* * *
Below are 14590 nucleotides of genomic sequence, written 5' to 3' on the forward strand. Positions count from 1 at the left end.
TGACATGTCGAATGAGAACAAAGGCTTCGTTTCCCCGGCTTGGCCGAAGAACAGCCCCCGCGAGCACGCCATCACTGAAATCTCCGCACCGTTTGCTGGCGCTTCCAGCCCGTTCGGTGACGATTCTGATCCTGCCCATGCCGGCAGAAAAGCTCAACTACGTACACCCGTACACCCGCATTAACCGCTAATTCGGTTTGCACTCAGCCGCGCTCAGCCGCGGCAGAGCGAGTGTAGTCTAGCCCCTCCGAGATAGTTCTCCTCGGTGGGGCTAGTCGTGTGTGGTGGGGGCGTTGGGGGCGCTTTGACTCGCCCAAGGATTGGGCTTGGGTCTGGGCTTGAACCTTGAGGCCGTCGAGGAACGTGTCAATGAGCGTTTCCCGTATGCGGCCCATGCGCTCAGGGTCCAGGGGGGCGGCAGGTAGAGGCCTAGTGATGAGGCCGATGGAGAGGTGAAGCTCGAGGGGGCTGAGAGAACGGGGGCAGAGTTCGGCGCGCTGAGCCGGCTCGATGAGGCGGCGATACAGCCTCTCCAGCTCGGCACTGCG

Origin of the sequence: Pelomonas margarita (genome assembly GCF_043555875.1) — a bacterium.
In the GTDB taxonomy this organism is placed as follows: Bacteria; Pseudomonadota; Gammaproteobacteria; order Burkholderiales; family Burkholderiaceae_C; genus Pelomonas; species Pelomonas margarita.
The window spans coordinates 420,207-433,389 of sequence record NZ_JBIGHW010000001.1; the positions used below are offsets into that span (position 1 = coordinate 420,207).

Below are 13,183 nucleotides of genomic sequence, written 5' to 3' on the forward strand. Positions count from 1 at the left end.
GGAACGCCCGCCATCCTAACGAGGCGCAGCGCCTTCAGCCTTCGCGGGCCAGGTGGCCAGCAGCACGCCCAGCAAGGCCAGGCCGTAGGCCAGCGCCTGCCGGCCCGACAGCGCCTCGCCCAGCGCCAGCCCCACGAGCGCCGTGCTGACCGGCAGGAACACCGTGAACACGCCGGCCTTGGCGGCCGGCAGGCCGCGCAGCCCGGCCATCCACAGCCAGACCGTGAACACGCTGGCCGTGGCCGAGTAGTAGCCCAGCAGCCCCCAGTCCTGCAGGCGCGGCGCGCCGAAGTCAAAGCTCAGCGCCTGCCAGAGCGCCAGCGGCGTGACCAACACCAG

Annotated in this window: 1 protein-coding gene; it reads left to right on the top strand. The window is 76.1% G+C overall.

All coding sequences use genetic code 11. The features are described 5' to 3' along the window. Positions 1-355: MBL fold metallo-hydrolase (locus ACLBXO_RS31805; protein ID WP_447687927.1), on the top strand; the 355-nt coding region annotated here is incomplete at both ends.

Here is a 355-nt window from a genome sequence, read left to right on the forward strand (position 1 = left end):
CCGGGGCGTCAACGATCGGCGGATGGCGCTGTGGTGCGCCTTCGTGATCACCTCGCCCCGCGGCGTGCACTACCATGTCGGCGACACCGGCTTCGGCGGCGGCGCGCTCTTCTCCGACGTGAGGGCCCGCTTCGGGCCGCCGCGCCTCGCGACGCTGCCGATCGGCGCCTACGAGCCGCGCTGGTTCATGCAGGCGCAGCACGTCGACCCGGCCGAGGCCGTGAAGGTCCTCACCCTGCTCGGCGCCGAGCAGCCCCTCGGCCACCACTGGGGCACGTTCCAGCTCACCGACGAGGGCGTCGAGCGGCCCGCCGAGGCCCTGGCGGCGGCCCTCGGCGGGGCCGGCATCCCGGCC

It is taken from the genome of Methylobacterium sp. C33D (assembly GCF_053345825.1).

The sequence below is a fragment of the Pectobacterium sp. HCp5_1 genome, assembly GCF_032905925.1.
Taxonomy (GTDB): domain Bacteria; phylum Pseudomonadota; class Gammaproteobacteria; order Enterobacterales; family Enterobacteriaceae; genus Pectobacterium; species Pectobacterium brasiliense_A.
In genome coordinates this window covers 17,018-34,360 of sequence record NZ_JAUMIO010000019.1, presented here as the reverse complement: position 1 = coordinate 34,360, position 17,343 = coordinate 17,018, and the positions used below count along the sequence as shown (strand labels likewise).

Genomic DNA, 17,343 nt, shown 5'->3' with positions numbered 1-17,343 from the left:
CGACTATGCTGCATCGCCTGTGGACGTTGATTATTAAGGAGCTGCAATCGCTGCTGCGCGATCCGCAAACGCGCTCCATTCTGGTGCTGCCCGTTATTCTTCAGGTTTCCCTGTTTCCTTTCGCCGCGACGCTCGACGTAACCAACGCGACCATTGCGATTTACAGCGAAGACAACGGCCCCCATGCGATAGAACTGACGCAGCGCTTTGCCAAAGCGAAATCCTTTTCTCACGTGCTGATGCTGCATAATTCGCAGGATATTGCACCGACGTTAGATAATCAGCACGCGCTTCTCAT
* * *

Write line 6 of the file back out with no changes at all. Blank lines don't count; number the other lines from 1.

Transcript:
Below are 13,183 nucleotides of genomic sequence, written 5' to 3' on the forward strand. Positions count from 1 at the left end.